Content is Not King
I’ve recently begun challenging the annoying mantra of “content is king”. It really is a load of BS and I’m pretty sure we’ve all known it for years. In the very least, be specific. Do you mean that the amount of content is king? Is it the depth of content that matters? Is unique content king?
I’m just tired of hearing more and more people throw around this “advice” like that know what they’re talking about. They, and we – don’t. Algorithms are simply that… Computer driven formulas that retrieve, archive, parse and ultimately rank web documents to match potential search queries.
Is content a factor? Sure it is. It’s just not the king.
At the Boston SEO meetup Monday night I used an analogy I’ve thrown around in the office for a while. That being, if you were take all of the ingredients needed to make a cake and throw them in a pan together… Would you have a cake?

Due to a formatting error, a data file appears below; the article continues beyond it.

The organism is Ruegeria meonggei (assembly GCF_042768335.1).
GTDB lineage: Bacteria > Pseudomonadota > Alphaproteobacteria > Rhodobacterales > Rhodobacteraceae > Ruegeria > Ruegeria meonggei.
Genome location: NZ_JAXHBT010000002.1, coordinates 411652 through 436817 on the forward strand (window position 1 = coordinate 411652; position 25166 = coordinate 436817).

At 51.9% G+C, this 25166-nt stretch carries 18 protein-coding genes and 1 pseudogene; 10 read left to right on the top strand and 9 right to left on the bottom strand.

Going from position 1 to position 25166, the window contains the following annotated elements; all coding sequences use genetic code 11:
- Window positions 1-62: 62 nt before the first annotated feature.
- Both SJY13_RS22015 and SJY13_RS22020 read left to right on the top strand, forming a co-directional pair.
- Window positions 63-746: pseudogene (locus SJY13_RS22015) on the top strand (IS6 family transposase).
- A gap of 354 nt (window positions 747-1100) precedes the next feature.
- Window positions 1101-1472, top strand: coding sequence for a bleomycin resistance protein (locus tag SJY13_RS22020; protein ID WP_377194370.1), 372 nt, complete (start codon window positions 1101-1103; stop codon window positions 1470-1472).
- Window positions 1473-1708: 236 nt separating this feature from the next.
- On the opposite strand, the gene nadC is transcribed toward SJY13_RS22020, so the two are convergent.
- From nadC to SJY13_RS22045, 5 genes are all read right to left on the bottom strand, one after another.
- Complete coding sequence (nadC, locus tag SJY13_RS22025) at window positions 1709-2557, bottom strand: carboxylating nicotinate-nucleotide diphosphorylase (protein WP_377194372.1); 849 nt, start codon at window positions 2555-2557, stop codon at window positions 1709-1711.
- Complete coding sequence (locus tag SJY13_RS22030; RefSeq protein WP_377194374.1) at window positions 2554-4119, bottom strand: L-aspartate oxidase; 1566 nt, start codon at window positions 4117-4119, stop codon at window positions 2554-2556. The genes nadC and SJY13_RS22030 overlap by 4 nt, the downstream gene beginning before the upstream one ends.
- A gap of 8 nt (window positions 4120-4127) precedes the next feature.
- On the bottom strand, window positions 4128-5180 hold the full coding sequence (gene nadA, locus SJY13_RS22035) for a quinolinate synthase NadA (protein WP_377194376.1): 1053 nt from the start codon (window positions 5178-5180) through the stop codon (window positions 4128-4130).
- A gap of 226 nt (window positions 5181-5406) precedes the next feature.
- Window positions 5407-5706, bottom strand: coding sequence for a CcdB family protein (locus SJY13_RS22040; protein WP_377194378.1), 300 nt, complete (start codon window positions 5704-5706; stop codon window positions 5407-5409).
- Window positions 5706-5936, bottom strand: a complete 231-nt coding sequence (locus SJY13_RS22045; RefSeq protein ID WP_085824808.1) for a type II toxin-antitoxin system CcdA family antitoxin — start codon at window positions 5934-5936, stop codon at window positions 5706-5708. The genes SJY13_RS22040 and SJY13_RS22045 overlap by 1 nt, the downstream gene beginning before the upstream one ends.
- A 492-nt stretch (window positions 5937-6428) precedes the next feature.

Of course not.
You can pile up your ingredients all day long, but it’s what you do with them that makes a difference. It’s how you mix and blend them together, and, how you bake and frost those ingredients that will make the cake delicious.
Rather than feeding people with cake, in the world of SEO you’re tasked with feeding spiders with content.
If you came over to visit and I told you I baked you a cake you could eat… Would you want to eat it off the bathroom floor? Hell no. Just like the spiders don’t want to sift through 20kb of worthless code only to find some potentially awesome content buried in the midst of some poor markup.
There is no Easy Bake Oven. It’s up to you to find ways to create, organize, format and deliver your content in a manner in which the engines can not only digest… but appreciate.
And the next time someone tries to dismiss you with a comment like “content is king” – make them clarify what they’re talking about. It could prove to be an interesting conversation.
One thought on “Content is Not King”
“Would you want to eat it off the bathroom floor? Hell no. Just like the spiders don’t want to sift through 20kb of worthless code only to find some potentially awesome content buried in the midst of some poor markup.”
I thought that was kind of debunked that clean code doesn’t impact spiders?